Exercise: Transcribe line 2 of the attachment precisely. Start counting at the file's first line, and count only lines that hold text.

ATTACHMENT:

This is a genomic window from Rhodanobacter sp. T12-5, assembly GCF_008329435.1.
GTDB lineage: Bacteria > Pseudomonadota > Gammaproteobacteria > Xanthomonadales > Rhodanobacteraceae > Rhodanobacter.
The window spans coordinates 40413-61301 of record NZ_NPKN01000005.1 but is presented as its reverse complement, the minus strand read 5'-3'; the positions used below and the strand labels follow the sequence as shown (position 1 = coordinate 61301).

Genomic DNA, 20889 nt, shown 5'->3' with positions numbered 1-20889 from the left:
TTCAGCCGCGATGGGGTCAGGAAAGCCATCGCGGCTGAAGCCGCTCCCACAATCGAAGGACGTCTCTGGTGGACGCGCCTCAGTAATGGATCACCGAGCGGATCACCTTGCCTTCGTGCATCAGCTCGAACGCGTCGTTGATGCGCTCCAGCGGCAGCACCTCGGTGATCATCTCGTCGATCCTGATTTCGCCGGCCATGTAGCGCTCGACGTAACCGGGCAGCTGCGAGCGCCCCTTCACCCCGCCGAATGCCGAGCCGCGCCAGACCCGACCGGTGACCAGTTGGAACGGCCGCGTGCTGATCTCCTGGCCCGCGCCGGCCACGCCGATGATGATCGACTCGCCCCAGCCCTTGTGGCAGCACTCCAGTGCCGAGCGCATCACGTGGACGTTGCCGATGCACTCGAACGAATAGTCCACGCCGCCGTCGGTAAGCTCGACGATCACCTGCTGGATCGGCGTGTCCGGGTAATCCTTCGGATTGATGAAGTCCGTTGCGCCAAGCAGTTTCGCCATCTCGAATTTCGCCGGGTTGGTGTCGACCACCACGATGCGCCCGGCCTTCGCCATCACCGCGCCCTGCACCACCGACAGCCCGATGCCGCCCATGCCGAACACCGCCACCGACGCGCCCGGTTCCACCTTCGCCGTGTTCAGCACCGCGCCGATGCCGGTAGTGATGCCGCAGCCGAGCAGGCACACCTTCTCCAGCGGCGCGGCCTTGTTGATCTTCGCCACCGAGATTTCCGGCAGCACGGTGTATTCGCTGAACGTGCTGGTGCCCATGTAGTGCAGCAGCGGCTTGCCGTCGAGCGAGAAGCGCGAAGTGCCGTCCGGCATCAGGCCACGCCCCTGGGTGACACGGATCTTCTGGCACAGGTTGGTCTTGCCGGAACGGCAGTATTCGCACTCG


GTDB lineage: Bacteria > Pseudomonadota > Gammaproteobacteria > Xanthomonadales > Rhodanobacteraceae > Rhodanobacter.